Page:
If you missed the first batch, a new barrel run of Castle & Key’s bourbon is scheduled to be released soon.
And while head blender Brett Connors said it won’t be the same as the first batch, he’s pretty sure it will still be good.
Back in March, Castle & Key released its inaugural batch to much anticipation. In fact, Brett said, the line to get the limited release bottles wrapped down the street.
The distillery only made 80 barrels of the first batch. Now that it’s gone, it’s gone, he said.
“With batch one, we released it all at one time, which was a mess,” he said. “The line backed up out of our parking lot. The state police said if we didn’t clear Duncan Road they were going to turn everyone around. We had 2,500 people show up that day. We had 1,500 bottles to sell.”
With batch two, the release changed. On Thursday, Friday and Saturday, the distillery released 100 bottles per day. The bottles were sold first come, first served. Derby weekend, they sold out of batch two.
But a new batch is on its way, he said. Again, the small batch will be sold in a way that will make it accessible with the least amount of problems for customers.
Batch three was anticipated to be released in June, but supply chain issues may delay the release, he said. Getting the components to put on the bottles — from the metal around the top to the paper to make the label — is taking more time.
Batch three, however, will be smaller — about 40 barrels — but will stay more local.
“Our goal was to make batch one and batch two last until the fall,” he said. “Obviously, that didn’t happen. So, we’re hoping that batch three will last us until fall.”
That’s when another batch of the bourbon is slated to be released, he said. The distillery also has a selection of gin and vodka. This fall will also see the release of a wheated bourbon, he said, and a few more small batch ryes.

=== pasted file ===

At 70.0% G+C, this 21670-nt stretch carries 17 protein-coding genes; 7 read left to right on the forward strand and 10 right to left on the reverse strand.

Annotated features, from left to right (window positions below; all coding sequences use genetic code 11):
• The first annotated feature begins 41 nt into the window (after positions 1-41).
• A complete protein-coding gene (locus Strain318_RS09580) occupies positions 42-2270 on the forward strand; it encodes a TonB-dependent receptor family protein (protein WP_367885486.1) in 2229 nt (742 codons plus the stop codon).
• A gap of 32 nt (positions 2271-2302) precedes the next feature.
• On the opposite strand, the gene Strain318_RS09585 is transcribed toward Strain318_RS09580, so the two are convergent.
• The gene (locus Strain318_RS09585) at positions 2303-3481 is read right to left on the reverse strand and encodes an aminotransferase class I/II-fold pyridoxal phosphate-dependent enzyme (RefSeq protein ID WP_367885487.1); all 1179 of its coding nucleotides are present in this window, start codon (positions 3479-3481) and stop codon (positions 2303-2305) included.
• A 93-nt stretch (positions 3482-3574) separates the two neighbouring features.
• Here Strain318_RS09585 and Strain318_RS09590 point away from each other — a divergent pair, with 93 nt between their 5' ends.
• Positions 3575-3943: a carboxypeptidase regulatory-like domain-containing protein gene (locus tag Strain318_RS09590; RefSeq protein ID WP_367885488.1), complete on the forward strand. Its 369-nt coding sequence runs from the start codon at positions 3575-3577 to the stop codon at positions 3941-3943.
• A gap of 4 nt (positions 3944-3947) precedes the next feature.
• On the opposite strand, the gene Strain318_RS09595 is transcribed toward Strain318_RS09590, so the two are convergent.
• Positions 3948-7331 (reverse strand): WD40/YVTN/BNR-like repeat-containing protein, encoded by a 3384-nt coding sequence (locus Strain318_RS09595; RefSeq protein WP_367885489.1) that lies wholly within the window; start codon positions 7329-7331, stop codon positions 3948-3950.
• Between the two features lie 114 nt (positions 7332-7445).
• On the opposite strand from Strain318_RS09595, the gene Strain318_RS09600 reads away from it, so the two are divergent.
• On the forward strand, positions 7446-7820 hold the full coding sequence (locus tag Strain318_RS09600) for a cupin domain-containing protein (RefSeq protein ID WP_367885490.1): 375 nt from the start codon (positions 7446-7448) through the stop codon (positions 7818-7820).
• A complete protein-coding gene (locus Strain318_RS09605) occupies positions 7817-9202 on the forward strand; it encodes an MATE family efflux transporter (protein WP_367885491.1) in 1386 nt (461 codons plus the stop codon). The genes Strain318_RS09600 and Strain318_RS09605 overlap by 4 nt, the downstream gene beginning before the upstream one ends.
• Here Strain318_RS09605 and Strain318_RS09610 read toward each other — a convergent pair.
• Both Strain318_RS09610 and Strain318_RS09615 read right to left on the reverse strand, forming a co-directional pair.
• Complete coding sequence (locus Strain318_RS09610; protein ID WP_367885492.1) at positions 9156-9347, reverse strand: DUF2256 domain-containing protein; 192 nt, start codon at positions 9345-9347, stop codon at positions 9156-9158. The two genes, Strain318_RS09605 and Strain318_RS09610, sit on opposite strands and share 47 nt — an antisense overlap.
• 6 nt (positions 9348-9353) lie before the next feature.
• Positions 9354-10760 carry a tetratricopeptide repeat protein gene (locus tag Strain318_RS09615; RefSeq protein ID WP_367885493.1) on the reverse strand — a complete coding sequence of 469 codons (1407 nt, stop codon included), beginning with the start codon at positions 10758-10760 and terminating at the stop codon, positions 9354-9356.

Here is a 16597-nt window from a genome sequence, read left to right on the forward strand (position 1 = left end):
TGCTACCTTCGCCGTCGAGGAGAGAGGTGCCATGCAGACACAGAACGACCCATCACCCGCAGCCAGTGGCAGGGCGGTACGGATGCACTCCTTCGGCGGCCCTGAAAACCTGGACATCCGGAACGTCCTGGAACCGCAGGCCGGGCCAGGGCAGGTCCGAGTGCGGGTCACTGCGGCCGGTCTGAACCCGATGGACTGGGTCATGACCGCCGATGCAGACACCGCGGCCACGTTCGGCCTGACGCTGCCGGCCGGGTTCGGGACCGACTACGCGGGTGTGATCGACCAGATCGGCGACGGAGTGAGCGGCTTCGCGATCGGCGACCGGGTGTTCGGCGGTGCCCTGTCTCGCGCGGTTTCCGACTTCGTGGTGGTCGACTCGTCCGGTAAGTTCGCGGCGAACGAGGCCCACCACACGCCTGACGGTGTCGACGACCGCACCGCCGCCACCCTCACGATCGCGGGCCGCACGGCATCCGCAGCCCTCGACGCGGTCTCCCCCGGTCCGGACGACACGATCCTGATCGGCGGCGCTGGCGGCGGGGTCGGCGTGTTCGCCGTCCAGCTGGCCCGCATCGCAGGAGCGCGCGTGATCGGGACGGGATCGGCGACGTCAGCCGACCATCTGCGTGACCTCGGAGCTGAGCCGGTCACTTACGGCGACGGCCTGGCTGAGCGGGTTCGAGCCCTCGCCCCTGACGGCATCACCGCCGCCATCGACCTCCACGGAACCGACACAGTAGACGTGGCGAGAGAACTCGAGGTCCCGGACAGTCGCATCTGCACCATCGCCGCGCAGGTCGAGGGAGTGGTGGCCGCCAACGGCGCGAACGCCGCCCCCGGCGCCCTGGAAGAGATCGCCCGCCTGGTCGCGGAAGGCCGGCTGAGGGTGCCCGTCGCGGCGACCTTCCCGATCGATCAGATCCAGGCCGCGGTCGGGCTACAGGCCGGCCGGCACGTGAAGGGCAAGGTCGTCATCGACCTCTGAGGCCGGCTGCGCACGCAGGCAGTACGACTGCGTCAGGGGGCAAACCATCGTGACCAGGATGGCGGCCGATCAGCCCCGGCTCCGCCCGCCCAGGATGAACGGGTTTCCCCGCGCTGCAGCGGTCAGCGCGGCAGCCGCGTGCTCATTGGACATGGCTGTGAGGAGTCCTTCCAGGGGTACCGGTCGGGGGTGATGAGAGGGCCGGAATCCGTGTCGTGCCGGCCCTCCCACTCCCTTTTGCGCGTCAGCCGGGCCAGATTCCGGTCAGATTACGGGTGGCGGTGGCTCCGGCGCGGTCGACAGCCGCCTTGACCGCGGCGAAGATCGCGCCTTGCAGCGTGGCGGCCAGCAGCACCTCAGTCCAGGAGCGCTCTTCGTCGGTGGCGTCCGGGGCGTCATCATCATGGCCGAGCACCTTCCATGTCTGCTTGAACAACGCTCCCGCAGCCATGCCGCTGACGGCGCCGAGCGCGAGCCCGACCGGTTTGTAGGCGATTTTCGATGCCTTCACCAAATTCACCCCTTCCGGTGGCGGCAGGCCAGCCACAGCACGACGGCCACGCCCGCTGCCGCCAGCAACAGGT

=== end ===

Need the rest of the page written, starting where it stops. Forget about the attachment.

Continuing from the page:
It’s been a long-time coming, he said. Each batch of bourbon has to age for a minimum of four years.
The bottles were the result of an eight year journey, starting with Will Arvin and Wes Murry buying the crumbling Old Taylor Distillery on McCracken Pike in 2014. For decades, it stood abandoned giving over to weeds and decay. But when Arvin quit his law practice to pursue his dream of owning a distillery, he was able to purchase the property, just outside of Frankfort in Millville, for around a $1 million, Brett said.
“That sounds like a good deal for 113 acres of land in this area, but keep in mind, that’s just for the land,” he said.
There was no infrastructure — no running water, no electricity and no sewage. Renovating and bringing the distillery back to its glory would take several more millions, Brett said.
“This isn’t a get rich quick scheme,” he said. “It’s a propitious amount of work. There’s a lot to do, there’s a lot to learn. There’s a lot easier ways to make money. (Arvin) just wanted to make bourbon.”
Now, the distillery sits like a gem in the valley in Woodford County known as the McCracken Mile, home to Castle & Key, Woodford Reserve, Glenn’s Creek Distillery and the upscale southern restaurant, The Stave.
In addition to creating some wonderful distilled liquors, the grounds of the distillery are a tourist attraction in and of themselves. Landscaped by Jon Carloftis, the grounds are the perfect place to relax on a sunny weekend, Brett said, or an afternoon concert.
“One of my favorite things to see is someone coming out here with a picnic lunch on a Sunday afternoon,” he said. “It’s just a lovely place where people can come and enjoy nature, as well as enjoy the distillery.”
There’s a bar on the grounds for people to grab a drink and head to the springhouse, or wander over to look at the creek.
Between May and October, Castle & Key hosts the Springhouse Concert Series. This year, the distillery will charge a nominal fee, Brett said, and will hold the concerts indoors in the event of rain.
“What happened last year is that tickets were free, and people would get tickets, but then they wouldn’t show up, so they took those spots from someone else,” he said. “This will help us to pay the bands, and to hold the concerts inside if it rains.”
The distillery is also a destination for weddings and corporate events. Renovations to some of the buildings have provided the distillery with a unique venue for events up to 175 people, with handicap accessibility.
Without a doubt, the short drive from Frankfort down McCracken Pike is worth the time when it comes to visiting Castle & Key. From its media debut back in 2018 to its latest releases, the distillery is another treasure along the Bourbon Trail that is sure to become bourbon royalty in the future.